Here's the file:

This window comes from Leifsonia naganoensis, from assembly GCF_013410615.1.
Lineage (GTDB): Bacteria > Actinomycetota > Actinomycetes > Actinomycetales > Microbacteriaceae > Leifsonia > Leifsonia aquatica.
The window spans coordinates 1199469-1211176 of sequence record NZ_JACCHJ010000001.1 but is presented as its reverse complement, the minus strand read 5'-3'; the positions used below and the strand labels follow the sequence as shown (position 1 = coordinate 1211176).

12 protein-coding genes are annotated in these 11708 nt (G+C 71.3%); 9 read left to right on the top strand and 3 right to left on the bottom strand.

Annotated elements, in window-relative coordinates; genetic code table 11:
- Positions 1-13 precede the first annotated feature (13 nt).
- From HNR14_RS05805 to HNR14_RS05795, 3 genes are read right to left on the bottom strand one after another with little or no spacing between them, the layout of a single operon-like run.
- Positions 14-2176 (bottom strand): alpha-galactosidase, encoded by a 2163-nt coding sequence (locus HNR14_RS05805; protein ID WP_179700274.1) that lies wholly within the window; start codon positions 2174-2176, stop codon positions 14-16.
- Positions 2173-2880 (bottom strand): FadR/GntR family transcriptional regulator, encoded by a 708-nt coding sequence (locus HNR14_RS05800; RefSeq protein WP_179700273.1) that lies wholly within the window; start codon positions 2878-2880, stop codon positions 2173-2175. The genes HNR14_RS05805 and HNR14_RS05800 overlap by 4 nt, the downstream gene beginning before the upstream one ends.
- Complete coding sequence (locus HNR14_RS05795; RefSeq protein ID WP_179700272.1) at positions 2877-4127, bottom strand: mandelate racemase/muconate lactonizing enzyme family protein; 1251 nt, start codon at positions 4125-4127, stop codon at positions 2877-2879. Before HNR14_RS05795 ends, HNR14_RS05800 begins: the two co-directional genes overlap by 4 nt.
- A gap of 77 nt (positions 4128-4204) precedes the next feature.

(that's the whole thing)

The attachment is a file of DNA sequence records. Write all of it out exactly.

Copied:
This window comes from Leifsonia naganoensis, from assembly GCF_013410615.1.
Lineage (GTDB): Bacteria > Actinomycetota > Actinomycetes > Actinomycetales > Microbacteriaceae > Leifsonia > Leifsonia aquatica.
The window spans coordinates 1199469-1211176 of sequence record NZ_JACCHJ010000001.1 but is presented as its reverse complement, the minus strand read 5'-3'; the positions used below and the strand labels follow the sequence as shown (position 1 = coordinate 1211176).

12 protein-coding genes are annotated in these 11708 nt (G+C 71.3%); 9 read left to right on the top strand and 3 right to left on the bottom strand.

Annotated elements, in window-relative coordinates; genetic code table 11:
- Positions 1-13 precede the first annotated feature (13 nt).
- From HNR14_RS05805 to HNR14_RS05795, 3 genes are read right to left on the bottom strand one after another with little or no spacing between them, the layout of a single operon-like run.
- Positions 14-2176 (bottom strand): alpha-galactosidase, encoded by a 2163-nt coding sequence (locus HNR14_RS05805; protein ID WP_179700274.1) that lies wholly within the window; start codon positions 2174-2176, stop codon positions 14-16.
- Positions 2173-2880 (bottom strand): FadR/GntR family transcriptional regulator, encoded by a 708-nt coding sequence (locus HNR14_RS05800; RefSeq protein WP_179700273.1) that lies wholly within the window; start codon positions 2878-2880, stop codon positions 2173-2175. The genes HNR14_RS05805 and HNR14_RS05800 overlap by 4 nt, the downstream gene beginning before the upstream one ends.
- Complete coding sequence (locus HNR14_RS05795; RefSeq protein ID WP_179700272.1) at positions 2877-4127, bottom strand: mandelate racemase/muconate lactonizing enzyme family protein; 1251 nt, start codon at positions 4125-4127, stop codon at positions 2877-2879. Before HNR14_RS05795 ends, HNR14_RS05800 begins: the two co-directional genes overlap by 4 nt.
- A gap of 77 nt (positions 4128-4204) precedes the next feature.